Run the Oracle WebLogic Server configuration wizard from an Application Developer, Oracle SOA Suite, WebCenter, Oracle Identity Management, or Oracle Portal, Forms, Reports, and Discoverer Oracle home.
Select the options to extend the domain and select the JRF template when prompted with the list of available templates.
For more information, refer to the appropriate Oracle Fusion Middleware installation guide.
Use Oracle Enterprise Manager Fusion Middleware Control or the ApplyJRF WebLogic Scripting Tool (WLST) command to apply the JRF template to an existing WebLogic server instance.
For more information, see Section 17.3.1, "Applying Java Required Files to a Managed Server or Cluster," in the Oracle Fusion Middleware Administrator's Guide.
To verify that the new Oracle Fusion Middleware environment is installed and configured and ready to use, do the following:
Log in to the Oracle WebLogic Administration Console, using the following URL and the weblogic administration credentials you provided during the configuration:
In the left pane of the Console, select Environment and then select Servers.
Review the servers that were created as part of your domain and verify that the servers are up and running.
After you have modified your applications, you must then ensure that any services required by the application are configured on the Oracle WebLogic Server domain.
The following sections provide information on the typical Oracle WebLogic Server administration tasks that are required before you deploy an application you are upgrading from Oracle Application Server 10g:
The following sections provide information about upgrading OC4J JDBC data sources to Oracle WebLogic Server:
In general, you can create the equivalent OC4J data source configuration on WebLogic Server, based on the database connection information, pooling requirements and JDBC driver.
When you create a data source for an application deployed on OC4J, you can define the data source in one of two ways:
For a specific OC4J instance or OC4J group where the application will be deployed.
Package the data source definition as part of the application archive in a file named
Both these methods are supported by Oracle WebLogic Server, but you must perform some configuration tasks, either on the Oracle WebLogic Server domain or within the application, depending on the method you use.
Just as in OC4J, a WebLogic Server JDBC data source is an object bound to a JNDI context which provides database connectivity through a pool of JDBC connections. Applications look up a data source in the JNDI context in order to use a database connection from this pool.
Oracle WebLogic Server data sources are typically defined at domain level and applied across the cluster or to specific managed servers within a domain. However, if you have defined your OC4J data sources in the OC4J-supported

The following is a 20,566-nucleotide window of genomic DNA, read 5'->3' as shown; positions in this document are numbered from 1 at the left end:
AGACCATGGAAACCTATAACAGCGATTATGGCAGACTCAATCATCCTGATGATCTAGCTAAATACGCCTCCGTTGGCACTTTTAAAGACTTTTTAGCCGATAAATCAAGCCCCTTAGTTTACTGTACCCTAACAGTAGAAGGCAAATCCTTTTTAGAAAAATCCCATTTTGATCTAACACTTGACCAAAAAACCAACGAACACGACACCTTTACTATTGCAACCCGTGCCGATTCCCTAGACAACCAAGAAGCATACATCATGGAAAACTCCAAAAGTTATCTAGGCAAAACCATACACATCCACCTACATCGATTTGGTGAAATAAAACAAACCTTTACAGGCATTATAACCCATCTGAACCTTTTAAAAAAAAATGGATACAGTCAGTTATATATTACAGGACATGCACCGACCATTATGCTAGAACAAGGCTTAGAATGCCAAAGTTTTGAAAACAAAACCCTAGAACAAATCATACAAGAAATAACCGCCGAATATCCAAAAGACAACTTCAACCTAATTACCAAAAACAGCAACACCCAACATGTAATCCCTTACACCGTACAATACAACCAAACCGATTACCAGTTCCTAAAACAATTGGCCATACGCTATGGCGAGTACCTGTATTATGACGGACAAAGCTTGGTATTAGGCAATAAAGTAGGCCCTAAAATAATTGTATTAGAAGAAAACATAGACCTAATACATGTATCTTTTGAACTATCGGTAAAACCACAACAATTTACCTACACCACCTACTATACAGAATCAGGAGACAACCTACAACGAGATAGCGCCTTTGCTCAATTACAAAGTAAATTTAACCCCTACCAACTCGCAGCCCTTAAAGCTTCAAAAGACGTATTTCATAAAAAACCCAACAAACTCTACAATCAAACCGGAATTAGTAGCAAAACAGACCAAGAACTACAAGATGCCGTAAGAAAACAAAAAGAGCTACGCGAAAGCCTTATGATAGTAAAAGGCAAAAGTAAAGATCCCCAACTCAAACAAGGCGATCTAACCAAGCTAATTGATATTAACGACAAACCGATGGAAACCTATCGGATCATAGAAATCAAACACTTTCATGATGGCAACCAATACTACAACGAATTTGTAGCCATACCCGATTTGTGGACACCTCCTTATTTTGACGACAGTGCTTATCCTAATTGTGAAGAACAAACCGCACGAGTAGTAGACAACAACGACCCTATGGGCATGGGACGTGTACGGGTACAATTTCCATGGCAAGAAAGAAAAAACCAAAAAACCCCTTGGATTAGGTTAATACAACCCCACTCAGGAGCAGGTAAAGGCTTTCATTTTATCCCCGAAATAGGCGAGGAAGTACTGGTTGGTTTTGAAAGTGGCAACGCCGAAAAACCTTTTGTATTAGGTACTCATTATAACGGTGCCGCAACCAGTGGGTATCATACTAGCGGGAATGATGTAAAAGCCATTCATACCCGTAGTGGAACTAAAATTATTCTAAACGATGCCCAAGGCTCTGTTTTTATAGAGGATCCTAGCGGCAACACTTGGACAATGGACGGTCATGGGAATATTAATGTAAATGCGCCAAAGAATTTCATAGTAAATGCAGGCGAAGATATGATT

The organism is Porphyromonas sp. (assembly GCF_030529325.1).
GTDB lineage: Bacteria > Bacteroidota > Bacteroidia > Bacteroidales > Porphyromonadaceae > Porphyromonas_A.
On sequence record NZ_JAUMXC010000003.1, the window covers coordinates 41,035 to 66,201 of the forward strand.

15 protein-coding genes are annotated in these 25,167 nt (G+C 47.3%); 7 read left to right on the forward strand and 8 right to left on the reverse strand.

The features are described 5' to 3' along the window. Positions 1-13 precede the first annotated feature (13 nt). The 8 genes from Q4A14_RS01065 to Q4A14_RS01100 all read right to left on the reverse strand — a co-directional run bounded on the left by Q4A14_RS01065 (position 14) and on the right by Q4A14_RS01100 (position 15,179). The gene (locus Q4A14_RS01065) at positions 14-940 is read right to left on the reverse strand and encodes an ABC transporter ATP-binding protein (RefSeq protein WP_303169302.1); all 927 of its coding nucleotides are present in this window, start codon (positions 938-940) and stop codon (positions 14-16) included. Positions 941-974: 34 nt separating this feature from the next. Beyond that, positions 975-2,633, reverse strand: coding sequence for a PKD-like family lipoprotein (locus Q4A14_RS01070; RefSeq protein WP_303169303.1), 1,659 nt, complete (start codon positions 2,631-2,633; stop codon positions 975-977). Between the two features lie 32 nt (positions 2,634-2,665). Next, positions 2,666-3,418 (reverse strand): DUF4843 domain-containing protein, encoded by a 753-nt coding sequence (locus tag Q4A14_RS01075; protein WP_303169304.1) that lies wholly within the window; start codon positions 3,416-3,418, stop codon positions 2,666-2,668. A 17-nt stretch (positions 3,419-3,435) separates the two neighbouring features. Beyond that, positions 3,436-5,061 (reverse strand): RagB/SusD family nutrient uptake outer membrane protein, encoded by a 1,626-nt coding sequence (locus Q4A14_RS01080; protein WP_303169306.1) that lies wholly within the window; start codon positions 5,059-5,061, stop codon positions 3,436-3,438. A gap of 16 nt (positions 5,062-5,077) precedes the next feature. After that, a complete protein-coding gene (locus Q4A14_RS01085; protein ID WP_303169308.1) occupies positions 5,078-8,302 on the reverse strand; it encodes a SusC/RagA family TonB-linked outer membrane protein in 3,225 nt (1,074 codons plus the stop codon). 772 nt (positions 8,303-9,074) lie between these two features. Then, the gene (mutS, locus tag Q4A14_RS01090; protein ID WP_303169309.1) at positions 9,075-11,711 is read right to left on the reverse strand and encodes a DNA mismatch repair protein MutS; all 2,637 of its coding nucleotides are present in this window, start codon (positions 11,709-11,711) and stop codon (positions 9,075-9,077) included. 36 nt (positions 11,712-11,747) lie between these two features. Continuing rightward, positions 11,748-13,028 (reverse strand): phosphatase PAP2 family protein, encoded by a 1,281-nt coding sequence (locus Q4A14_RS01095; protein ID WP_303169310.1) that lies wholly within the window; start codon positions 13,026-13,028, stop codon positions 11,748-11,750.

data-sources.xml file of your application archive, then you can implement a similar configuration in Oracle WebLogic Server.
For Oracle WebLogic Server, data sources can be packaged as a JDBC module within the application. This provides the equivalent capability of application-level data sources in OC4J.
For more information, see "Configuring JDBC Application Modules for Deployment" in Oracle Fusion Middleware Configuring and Managing JDBC for Oracle WebLogic Server.
If you have defined data sources for your OC4J instance or group, you must define an equivalent set of data sources in your new Oracle WebLogic Server domain.
For each JDBC data source configured within the OC4J environment, create a new Oracle WebLogic Server JDBC data source with the same JNDI name in the target domain.
For more information, see "Create a JDBC Data Source" in the Oracle Fusion Middleware Oracle WebLogic Server Administration Console Help.
Note that Oracle WebLogic Server JDBC data sources can be configured to take advantage of Oracle Real Application Clusters (RAC). For more information, see the Oracle Fusion Middleware High Availability Guide.
There are two important differences between OC4J and Oracle WebLogic Server JDBC data source connection pooling:
Oracle WebLogic Server JDBC data sources have an implicit connection pool associated with them and, therefore, you don not have to create an explicit connection pool in the domain as you do in the OC4J environment.
Oracle WebLogic Server JDBC data sources always behave like managed Oracle data sources; there is no equivalent to OC4J native data sources.
The following sections provide information on upgrading your OC4J JMS resources to Oracle WebLogic Server:
OC4J provided JMS support via a set of services called Oracle Enterprise Messaging Service (OEMS).
OEMS provides a messaging platform for building and integrating distributed applications. It provides the framework for Oracle messaging and message integration solutions, and is based on industry standards, such as the Java Message Service (JMS) and J2EE Connector Architecture (J2CA).
OEMS supports three types of JMS provider persistence models:
Oracle DB Advanced Queuing (AQ)
Oracle WebLogic Server provides direct equivalents for the in-memory and file-based JMS providers.
For more information, see "Overview of JMS and WebLogic Server" in Oracle Fusion Middleware Configuring and Managing JMS for Oracle WebLogic Server.